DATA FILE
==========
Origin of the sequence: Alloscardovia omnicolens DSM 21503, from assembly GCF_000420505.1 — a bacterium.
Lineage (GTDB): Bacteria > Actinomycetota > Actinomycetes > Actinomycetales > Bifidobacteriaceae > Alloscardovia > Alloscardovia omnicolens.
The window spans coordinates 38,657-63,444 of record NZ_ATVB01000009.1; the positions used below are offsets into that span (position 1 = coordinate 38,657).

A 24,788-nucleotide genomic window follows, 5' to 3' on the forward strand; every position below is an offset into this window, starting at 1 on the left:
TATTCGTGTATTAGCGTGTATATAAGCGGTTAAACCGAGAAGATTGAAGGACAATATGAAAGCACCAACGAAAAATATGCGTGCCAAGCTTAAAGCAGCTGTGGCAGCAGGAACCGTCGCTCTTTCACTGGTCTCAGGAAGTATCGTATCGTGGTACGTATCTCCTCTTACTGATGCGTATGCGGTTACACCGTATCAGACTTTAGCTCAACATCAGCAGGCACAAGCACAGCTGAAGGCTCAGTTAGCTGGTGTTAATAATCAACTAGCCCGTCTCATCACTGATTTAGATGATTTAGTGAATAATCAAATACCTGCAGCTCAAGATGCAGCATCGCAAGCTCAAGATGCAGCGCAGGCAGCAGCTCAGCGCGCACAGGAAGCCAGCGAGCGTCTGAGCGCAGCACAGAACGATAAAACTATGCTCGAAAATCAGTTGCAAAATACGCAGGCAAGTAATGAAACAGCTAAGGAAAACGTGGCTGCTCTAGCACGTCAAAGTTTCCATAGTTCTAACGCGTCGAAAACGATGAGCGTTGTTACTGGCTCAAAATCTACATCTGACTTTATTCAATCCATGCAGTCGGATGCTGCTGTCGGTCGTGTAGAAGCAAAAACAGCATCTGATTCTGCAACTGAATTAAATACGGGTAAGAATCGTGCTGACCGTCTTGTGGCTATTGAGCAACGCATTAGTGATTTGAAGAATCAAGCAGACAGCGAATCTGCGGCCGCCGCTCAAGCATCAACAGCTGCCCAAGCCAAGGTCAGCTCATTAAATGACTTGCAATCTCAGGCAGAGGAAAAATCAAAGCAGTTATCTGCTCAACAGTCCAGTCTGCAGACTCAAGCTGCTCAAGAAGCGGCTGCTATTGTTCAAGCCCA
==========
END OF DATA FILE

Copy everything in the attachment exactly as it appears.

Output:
Origin of the sequence: Alloscardovia omnicolens DSM 21503, from assembly GCF_000420505.1 — a bacterium.
Lineage (GTDB): Bacteria > Actinomycetota > Actinomycetes > Actinomycetales > Bifidobacteriaceae > Alloscardovia > Alloscardovia omnicolens.
The window spans coordinates 38,657-63,444 of record NZ_ATVB01000009.1; the positions used below are offsets into that span (position 1 = coordinate 38,657).

A 24,788-nucleotide genomic window follows, 5' to 3' on the forward strand; every position below is an offset into this window, starting at 1 on the left:
TATTCGTGTATTAGCGTGTATATAAGCGGTTAAACCGAGAAGATTGAAGGACAATATGAAAGCACCAACGAAAAATATGCGTGCCAAGCTTAAAGCAGCTGTGGCAGCAGGAACCGTCGCTCTTTCACTGGTCTCAGGAAGTATCGTATCGTGGTACGTATCTCCTCTTACTGATGCGTATGCGGTTACACCGTATCAGACTTTAGCTCAACATCAGCAGGCACAAGCACAGCTGAAGGCTCAGTTAGCTGGTGTTAATAATCAACTAGCCCGTCTCATCACTGATTTAGATGATTTAGTGAATAATCAAATACCTGCAGCTCAAGATGCAGCATCGCAAGCTCAAGATGCAGCGCAGGCAGCAGCTCAGCGCGCACAGGAAGCCAGCGAGCGTCTGAGCGCAGCACAGAACGATAAAACTATGCTCGAAAATCAGTTGCAAAATACGCAGGCAAGTAATGAAACAGCTAAGGAAAACGTGGCTGCTCTAGCACGTCAAAGTTTCCATAGTTCTAACGCGTCGAAAACGATGAGCGTTGTTACTGGCTCAAAATCTACATCTGACTTTATTCAATCCATGCAGTCGGATGCTGCTGTCGGTCGTGTAGAAGCAAAAACAGCATCTGATTCTGCAACTGAATTAAATACGGGTAAGAATCGTGCTGACCGTCTTGTGGCTATTGAGCAACGCATTAGTGATTTGAAGAATCAAGCAGACAGCGAATCTGCGGCCGCCGCTCAAGCATCAACAGCTGCCCAAGCCAAGGTCAGCTCATTAAATGACTTGCAATCTCAGGCAGAGGAAAAATCAAAGCAGTTATCTGCTCAACAGTCCAGTCTGCAGACTCAAGCTGCTCAAGAAGCGGCTGCTATTGTTCAAGCCCA